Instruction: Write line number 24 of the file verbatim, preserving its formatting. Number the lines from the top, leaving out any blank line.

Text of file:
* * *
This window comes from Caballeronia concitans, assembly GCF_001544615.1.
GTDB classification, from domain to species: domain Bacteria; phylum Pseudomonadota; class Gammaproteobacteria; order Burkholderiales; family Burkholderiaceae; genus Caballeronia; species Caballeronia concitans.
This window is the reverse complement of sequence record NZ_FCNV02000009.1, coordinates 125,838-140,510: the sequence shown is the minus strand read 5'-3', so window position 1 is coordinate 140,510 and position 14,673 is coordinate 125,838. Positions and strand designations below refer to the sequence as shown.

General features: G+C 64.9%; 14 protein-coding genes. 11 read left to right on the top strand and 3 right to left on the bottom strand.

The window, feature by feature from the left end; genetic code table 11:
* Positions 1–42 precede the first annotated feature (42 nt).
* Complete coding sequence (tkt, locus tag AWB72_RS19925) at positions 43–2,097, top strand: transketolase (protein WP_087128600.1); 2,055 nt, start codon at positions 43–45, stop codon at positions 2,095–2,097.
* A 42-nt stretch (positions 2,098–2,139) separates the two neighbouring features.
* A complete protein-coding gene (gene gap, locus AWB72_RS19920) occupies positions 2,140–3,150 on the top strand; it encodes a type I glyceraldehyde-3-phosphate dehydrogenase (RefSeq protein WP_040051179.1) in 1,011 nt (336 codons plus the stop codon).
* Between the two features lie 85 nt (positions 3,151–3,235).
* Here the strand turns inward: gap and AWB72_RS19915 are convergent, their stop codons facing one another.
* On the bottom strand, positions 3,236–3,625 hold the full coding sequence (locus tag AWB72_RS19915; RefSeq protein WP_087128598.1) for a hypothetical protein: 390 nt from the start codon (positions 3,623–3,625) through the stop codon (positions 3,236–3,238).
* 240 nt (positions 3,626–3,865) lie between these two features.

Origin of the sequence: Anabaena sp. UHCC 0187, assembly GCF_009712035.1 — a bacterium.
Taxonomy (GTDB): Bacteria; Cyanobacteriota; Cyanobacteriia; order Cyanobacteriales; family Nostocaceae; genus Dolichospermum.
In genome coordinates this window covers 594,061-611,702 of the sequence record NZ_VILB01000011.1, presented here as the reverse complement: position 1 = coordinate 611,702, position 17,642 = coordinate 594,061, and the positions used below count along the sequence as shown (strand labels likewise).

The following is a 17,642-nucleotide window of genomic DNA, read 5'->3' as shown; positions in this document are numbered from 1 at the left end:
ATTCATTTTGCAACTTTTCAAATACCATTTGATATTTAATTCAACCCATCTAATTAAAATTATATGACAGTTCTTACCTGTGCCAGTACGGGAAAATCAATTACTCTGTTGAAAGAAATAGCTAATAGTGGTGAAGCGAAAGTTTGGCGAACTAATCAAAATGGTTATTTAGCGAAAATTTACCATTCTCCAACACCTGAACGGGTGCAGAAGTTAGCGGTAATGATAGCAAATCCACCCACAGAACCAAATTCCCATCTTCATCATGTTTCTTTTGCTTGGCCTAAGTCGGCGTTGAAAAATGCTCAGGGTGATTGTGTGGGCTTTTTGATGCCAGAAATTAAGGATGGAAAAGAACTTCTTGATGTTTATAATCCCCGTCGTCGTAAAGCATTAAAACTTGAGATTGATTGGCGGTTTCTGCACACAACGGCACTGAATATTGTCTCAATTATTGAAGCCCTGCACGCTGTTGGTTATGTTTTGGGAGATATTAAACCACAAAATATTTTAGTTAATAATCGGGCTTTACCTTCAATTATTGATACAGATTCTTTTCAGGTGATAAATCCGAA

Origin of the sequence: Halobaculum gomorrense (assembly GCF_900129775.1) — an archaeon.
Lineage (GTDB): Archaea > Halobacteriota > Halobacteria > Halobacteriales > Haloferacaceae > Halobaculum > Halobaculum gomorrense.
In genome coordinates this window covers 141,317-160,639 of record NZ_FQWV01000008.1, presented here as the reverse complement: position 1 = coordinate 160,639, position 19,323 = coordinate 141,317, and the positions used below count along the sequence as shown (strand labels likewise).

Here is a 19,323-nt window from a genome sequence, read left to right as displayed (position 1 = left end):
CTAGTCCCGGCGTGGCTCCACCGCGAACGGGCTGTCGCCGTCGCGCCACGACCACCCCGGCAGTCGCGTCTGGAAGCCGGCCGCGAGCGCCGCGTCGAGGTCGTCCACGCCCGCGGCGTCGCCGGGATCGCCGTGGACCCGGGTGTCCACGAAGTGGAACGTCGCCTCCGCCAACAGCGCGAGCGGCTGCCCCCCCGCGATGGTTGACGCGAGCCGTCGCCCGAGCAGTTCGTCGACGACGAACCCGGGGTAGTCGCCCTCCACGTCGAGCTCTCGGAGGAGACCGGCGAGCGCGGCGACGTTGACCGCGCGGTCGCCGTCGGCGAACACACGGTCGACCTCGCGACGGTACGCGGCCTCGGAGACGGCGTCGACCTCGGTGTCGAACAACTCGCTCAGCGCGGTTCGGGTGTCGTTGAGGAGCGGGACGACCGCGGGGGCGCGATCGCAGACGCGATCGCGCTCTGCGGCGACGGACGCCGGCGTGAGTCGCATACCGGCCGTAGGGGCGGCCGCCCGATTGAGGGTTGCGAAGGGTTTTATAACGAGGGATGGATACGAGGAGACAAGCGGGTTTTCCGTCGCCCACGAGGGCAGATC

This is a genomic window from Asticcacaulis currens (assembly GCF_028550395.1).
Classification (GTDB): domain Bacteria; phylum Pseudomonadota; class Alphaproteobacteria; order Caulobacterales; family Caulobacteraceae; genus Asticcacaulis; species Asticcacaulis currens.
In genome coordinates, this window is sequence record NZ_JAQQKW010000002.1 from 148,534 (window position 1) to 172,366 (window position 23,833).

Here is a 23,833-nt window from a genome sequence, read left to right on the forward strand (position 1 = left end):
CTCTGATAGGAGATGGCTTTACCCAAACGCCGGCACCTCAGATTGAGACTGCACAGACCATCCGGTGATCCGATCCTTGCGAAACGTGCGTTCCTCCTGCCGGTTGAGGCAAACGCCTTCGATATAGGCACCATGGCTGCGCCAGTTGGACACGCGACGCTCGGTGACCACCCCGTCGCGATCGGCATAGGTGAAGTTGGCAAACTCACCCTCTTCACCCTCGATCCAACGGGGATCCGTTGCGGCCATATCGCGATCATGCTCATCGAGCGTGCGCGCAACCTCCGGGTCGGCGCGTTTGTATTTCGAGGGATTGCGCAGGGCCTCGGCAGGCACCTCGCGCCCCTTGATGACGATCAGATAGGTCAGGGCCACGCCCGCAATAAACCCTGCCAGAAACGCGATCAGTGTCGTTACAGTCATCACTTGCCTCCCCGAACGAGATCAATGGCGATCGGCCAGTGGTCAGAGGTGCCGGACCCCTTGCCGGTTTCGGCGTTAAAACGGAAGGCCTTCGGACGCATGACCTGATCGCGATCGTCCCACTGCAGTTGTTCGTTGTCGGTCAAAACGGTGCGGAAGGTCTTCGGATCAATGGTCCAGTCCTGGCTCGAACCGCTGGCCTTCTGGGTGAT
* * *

This is a genomic window from Asticcacaulis currens (assembly GCF_028550395.1).